That’s definitely amore
Dean Martin possessed the cool.
Now, the essential juiced-down charm of Dino may be lost on a lot of readers these days, but if you’re curious, go rent the original Ocean’s Eleven (not the remake) or one of the campy late-’60s movies featuring his Matt Helm character, essentially a cocktailed version of James Bond. Or just type “Dean Martin” into the search box on YouTube.
Dino went to that great Friars’ Club roast in the sky on Christmas Day 1995, but he was in full effect onstage Friday night at Old Ironsides, when Mike Cinciripino, Knock Knock’s lead guitarist, gave a Dino-worthy performance. No, he didn’t sing “That’s Amore” or anything, but his hilarious between-song quips were reeled off with the kind of delightfully half-in-the-bag insouciance that helped make Martin such a beloved character in his time. Add that to his slightly scribbled but classic Fender surf-rock tone, and you’ve got Sacramento’s very own guitar-wielding Dino. Here’s hoping Cinciripino gets a few gigs in with his other band, the Bananas, before Knock Knock returns in the fall.
Speaking of other local pop bands with male-female harmonies, Love Gone South—which shares initials and a key member with the once-quite-popular band Little Guilt Shrine—released its debut CD, Drift, last March. Seems frontman Matt Holland has a thing about those initials, as he got a tattoo with them a while back, and he’s had other bands with names like Lime Green Spiders and Large Green Stationwagon. Which may be why his current band changed its name from the Kept.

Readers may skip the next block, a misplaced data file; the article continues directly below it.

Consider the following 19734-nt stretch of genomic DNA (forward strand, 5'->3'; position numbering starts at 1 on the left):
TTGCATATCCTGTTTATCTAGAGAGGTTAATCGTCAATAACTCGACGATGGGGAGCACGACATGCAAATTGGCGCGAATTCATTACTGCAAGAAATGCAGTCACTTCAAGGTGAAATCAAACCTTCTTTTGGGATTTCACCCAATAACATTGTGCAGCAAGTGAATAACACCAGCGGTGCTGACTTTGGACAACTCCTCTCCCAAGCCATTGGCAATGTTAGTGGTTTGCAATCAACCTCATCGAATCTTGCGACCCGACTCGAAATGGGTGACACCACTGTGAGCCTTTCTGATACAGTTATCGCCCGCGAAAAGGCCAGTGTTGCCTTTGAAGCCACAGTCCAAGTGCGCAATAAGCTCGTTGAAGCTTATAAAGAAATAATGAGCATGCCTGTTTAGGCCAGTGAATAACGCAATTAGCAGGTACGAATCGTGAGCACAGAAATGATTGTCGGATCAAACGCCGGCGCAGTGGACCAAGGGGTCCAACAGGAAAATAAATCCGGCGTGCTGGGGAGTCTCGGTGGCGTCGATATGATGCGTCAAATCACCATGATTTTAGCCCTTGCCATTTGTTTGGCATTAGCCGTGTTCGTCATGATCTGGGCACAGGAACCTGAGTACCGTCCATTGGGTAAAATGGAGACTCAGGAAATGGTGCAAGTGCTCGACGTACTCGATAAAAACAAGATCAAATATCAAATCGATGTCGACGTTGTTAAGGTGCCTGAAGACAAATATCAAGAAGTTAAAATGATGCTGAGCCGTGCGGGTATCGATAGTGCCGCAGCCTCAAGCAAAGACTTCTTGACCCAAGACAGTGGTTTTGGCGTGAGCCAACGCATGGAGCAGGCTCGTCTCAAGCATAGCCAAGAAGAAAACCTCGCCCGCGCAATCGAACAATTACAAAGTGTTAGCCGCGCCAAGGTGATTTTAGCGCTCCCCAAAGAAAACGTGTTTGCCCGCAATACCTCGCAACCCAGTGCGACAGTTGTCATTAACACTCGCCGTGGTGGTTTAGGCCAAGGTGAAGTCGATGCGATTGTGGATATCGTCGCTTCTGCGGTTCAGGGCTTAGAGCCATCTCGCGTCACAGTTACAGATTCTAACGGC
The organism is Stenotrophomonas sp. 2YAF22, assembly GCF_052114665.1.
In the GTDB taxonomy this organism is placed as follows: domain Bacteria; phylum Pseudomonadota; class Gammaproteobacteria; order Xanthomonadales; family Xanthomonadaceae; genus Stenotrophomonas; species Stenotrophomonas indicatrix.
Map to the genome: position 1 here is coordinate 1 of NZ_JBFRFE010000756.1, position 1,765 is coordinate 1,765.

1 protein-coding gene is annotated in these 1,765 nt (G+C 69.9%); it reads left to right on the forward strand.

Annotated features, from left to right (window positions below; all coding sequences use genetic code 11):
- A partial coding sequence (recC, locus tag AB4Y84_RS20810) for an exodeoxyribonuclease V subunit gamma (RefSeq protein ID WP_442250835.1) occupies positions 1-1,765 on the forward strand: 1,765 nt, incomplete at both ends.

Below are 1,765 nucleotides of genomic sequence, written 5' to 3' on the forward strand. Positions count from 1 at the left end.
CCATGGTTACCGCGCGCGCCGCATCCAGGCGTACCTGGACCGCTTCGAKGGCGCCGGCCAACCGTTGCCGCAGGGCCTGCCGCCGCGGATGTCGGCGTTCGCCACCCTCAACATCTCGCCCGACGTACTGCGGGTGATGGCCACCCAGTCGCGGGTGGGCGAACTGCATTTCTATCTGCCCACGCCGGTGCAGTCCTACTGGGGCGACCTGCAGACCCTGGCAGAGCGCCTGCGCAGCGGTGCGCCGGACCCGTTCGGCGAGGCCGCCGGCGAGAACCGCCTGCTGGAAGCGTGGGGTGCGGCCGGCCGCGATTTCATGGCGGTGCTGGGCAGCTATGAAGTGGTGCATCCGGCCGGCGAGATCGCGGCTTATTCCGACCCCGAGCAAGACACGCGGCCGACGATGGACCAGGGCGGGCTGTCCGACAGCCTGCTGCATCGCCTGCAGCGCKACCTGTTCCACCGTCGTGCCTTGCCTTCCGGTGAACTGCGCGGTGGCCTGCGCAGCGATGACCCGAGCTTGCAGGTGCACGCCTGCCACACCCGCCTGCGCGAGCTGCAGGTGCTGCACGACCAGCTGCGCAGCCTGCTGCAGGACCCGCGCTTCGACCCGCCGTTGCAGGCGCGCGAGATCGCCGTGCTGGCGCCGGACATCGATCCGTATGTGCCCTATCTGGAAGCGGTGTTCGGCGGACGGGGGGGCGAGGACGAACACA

The signature characteristic of Drift is the vocal harmonies of Holland and Amy Esteves, which resemble the combined voices of John Doe and Exene Cervenka of the classic Los Angeles punk band X. But the music isn’t punk so much as it’s a hybrid of Elroy and Judy Jetson-style new wave à la the B-52s and the post-Cobain major-label grunge that dominated “active rock” radio playlists in the 1990s; the latter reference stems mostly from Holland’s guitars, a distorted cornucopia that eschews unvarnished sounds in favor of stomp-box effects.
The album’s 19 songs—which make for a lot to absorb in one sitting—tend to run together; aside from a pair of slowed-down numbers in the middle (“Burned by Your Fire” and “Watch Me Drown”) and a post-coital rumination a few tracks later called “2:30 a.m.,” they whiz by without lodging in your brain the way, say, Knock Knock’s songs from Girls on the Run do. But the playing is solid, with a rhythm section featuring Josh Chesney (Brother, Six White Horses) on bass and Slade Anderson (Crazy Ballhead) on drums (www.lovegonesouth.com).
Another local disc worth mentioning is Noise Machines by Citrus Heights trio the Onlymen. Singer-guitarist Warren Bishop has a knack for writing catchy guitar pop tunes that evoke the spirit of the late, lamented über-bar band NRBQ, and the 10 songs here—with Bishop joined by bassist Larry Cox, drummer Mani Kontokanis and sometimes-guitarist Todd Weber—exude melodic energy in a post-Buddy Holly-innocent kind of way, even when the subject matter is serious, like “College 0, Baghdad 1.” And the harmony vocals sound like Rumours-era Fleetwood Mac on steroids (www.myspace.com/theonlymen).
And now my tip: If you haven’t heard Louisville band My Morning Jacket’s exquisite new album Evil Urges, it’s like the Band and Neil Young cohabiting with Prince and Pink Floyd. Sweet.